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Southern Pomo language

From Wikipedia, the free encyclopedia

Southern Pomo
Native toUnited States
RegionNorthern California
Native speakers
0 (2020)[1]
Pomoan
  • Western
    • Southern
      • Southern Pomo
Language codes
ISO 639-3peq
Glottologsout2984[2]
Pomoan languages map.svg
The seven Pomoan languages with an indication of their pre-contact distribution within California
This article contains IPA phonetic symbols. Without proper rendering support, you may see question marks, boxes, or other symbols instead of Unicode characters. For an introductory guide on IPA symbols, see Help:IPA.

Southern Pomo is one of seven mutually unintelligible Pomoan languages which were formerly spoken by the Pomo people in Northern California along the Russian River and Clear Lake. The Pomo languages have been grouped together with other so-called Hokan languages. Southern Pomo is unique among the Pomo languages in preserving, perhaps, the greatest number of syllables inherited from Proto-Pomo (the proto-language from which all seven Pomo languages descend).

The speakers

The speakers of Southern Pomo were never a unified political group; rather, they were spread across a number of villages and spoke slightly different dialects. Southern Pomo speakers did not have a name for their language or themselves. As the southernmost of the Pomo, the speakers of the language were the first to suffer the ravages of Spanish and, later, U.S. invasion. Southern Pomo speakers were used by the Spanish to construct the last of the California missions. The damage done during the Spanish colonial period was compounded by the United States control of California. Only the northernmost populations of Southern Pomo speakers, those of the Dry Creek and Cloverdale dialects, survived to be recorded by the time linguists began to collect data on the language.

At least four modern rancherias (the California term for small Indian reservations) include members whose ancestral language was Southern Pomo: Dry Creek, Cloverdale, Lytton and Graton. In 2012 there was one fluent speaker, from Dry Creek, one rememberer, and a handful of people who learned some vocabulary as children.

Work on the language

A small amount of data was collected by early researchers such as Samuel Barrett; however, extensive work was not carried out until Abraham M. Halpern, in the 1940s, collected a number of Southern Pomo words and texts as part of a larger effort to collect data on all the Pomo languages. Halpern published one article, Southern Pomo h and ʔ and Their Reflexes, which dealt with aspects of Southern Pomo phonology. Halpern's unpublished notes are currently housed at the University of California, Berkeley. Robert L. Oswalt, who wrote a grammar of the related Kashaya (Southwestern Pomo) language, began to collect Southern Pomo data approximately twenty years after Halpern's fieldwork. Oswalt eventually published one glossed and translated text, Retribution for Mate-Stealing: A Southern Pomo Tale, as well as a number of other articles which included Southern Pomo data together with data from other Pomo languages. Though Oswalt did a large amount of work on a Southern Pomo dictionary, it has never been completed.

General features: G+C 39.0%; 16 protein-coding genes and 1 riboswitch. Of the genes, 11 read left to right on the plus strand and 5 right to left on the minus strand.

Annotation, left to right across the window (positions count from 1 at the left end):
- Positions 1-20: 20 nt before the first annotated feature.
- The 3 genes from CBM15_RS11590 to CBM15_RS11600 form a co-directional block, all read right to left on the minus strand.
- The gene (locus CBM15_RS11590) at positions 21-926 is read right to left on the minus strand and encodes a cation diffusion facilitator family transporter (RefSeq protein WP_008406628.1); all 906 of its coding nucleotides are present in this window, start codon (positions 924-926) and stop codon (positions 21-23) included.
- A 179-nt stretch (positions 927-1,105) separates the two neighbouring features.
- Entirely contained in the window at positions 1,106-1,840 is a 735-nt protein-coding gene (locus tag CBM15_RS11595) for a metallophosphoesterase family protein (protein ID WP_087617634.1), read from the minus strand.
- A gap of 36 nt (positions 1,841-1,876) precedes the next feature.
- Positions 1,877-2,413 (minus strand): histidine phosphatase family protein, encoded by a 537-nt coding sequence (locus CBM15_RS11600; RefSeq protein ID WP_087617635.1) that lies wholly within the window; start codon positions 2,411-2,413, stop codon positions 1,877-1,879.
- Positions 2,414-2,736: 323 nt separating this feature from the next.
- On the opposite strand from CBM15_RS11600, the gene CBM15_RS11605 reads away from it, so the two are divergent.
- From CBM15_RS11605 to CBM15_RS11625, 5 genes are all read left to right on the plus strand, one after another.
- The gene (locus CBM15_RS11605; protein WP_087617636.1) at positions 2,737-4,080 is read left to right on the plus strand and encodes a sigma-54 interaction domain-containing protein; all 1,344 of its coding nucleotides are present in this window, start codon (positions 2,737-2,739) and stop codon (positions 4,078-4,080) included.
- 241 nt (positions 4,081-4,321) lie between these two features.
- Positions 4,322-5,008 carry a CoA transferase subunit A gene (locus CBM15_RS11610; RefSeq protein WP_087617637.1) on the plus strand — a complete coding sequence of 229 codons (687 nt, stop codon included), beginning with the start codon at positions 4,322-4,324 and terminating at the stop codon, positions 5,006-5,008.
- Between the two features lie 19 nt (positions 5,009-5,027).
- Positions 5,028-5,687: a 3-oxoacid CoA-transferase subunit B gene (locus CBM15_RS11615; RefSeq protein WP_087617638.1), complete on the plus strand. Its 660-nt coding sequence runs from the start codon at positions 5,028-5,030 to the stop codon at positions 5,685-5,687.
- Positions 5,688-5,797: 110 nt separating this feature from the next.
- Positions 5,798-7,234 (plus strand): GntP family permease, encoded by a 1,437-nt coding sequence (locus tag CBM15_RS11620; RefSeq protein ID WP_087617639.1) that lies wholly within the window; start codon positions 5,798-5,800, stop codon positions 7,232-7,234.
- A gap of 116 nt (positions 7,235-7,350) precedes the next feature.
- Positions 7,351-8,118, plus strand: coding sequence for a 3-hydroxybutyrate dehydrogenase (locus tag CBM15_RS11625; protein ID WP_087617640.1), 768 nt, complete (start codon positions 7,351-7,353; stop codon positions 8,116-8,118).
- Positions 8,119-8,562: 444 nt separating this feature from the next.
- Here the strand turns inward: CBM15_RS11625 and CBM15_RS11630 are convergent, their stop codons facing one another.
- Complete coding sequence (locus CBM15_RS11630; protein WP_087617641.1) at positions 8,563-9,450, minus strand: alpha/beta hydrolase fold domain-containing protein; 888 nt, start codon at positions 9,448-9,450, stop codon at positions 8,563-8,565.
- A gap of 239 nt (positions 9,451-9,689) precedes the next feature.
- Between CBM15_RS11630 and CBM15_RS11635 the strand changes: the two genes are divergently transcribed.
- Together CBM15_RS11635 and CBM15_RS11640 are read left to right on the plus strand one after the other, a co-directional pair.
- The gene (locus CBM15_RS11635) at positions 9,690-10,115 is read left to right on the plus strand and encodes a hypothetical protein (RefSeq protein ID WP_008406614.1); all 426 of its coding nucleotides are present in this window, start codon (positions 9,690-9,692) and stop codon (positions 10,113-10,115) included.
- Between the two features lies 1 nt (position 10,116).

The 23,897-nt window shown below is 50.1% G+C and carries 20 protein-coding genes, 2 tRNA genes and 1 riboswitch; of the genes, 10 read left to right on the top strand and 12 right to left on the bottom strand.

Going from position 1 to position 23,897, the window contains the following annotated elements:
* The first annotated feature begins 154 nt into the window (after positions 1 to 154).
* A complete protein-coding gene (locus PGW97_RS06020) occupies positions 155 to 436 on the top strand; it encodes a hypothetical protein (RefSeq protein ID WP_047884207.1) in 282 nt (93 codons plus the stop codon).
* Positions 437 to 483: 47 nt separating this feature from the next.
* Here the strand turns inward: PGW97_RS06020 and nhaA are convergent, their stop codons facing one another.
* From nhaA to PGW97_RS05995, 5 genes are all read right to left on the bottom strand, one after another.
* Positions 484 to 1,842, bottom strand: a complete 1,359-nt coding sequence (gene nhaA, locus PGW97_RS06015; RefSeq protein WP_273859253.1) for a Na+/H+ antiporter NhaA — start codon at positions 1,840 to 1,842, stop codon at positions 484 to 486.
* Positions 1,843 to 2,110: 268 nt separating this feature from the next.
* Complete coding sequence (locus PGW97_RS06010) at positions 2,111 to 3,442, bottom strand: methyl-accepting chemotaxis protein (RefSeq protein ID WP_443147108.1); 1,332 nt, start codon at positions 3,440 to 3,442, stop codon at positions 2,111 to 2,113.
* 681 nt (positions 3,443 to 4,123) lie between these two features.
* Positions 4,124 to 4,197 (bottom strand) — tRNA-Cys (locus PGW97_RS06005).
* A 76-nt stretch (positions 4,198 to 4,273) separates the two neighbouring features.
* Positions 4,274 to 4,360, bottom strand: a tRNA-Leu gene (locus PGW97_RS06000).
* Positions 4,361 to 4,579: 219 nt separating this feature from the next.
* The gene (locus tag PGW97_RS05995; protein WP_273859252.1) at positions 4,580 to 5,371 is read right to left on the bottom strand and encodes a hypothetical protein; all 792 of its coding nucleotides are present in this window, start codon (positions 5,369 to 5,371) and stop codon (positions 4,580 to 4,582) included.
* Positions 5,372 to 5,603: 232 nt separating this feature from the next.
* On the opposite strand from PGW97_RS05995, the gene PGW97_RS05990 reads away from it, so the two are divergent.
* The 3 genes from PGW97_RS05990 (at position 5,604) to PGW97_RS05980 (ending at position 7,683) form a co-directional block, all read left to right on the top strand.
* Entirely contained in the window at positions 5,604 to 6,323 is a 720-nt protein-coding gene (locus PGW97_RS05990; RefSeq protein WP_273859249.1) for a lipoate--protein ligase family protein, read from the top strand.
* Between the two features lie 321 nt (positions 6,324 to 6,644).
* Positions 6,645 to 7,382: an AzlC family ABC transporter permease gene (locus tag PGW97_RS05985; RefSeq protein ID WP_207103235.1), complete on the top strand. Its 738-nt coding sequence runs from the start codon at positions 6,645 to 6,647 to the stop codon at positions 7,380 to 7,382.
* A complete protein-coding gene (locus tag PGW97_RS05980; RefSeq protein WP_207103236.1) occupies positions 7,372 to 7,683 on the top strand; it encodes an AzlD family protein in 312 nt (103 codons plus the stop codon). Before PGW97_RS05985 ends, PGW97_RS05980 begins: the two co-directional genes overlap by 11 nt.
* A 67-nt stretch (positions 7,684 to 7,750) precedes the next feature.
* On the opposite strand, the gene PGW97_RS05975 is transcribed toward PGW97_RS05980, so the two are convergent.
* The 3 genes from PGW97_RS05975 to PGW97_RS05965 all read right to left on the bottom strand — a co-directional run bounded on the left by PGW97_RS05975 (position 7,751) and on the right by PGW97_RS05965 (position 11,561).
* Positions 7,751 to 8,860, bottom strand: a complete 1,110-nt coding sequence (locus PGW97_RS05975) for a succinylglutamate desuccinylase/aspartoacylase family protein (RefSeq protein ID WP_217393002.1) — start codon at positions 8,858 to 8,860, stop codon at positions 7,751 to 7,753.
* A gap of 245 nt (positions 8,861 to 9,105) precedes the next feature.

Phonetics and phonology

Southern Pomo has a rich sound system with aspirated, unaspirated, ejective and voiced stops. It has a total of 28 consonants (plus the pseudo-consonant /ː/). The vowel system, in contrast, contains only five qualities: /i u e o a/. All phonemes, both consonants and vowels, can occur long. The full consonant inventory is laid out below.

Consonants

Labial Dental Alveolar Postalveolar Palatal Velar Glottal
Plosive unaspirated p t k ʔ
aspirated t̪ʰ
ejective t̪ʼ
voiced b d
Affricate unaspirated ts
aspirated tʃʰ
ejective tsʼ tʃʼ
Fricative s ʃ h
Nasal m n
Semivowel (w) j (w)
Lateral l

Language revitalization efforts

In 2011 the Dry Creek Rancheria Band of Pomo Indians hired Dr. Neil Alexander Walker to develop a language restoration program for Southern Pomo, one that is currently active and includes classes, a mobile application, signage placed on ancestral lands, summer youth day camps focused on traditional Pomo foods, and aids such as posters and coloring books.[3][4] As of 2012, fewer than three first-language speakers are known to survive, none younger than 90. There is currently a core group of heritage speakers from several tribes who are seriously involved in learning the language.[5]

See also

References

  1. ^ Walker, Neil Alexander (2020). A Grammar of Southern Pomo (Thesis). University of Nebraska Press.
  2. ^ Hammarström, Harald; Forkel, Robert; Haspelmath, Martin, eds. (2017). "Southern Pomo". Glottolog 3.0. Jena, Germany: Max Planck Institute for the Science of Human History.
  3. ^ "Preserving the Southern Pomo Language". Portfolio - Scanalyzer.
  4. ^ Clark Mason (2012-08-09). "Pomo youth get taste of tribal traditions". Petaluma Argus-Courier. Petaluma, CA. Retrieved 2013-01-14.
  5. ^ Mason, Clark (2012-02-10). "North Coast tribes strive to keep Pomo language alive". PressDemocrat.com. Retrieved 2012-10-22.

External links


This page was last edited on 13 March 2020, at 04:52
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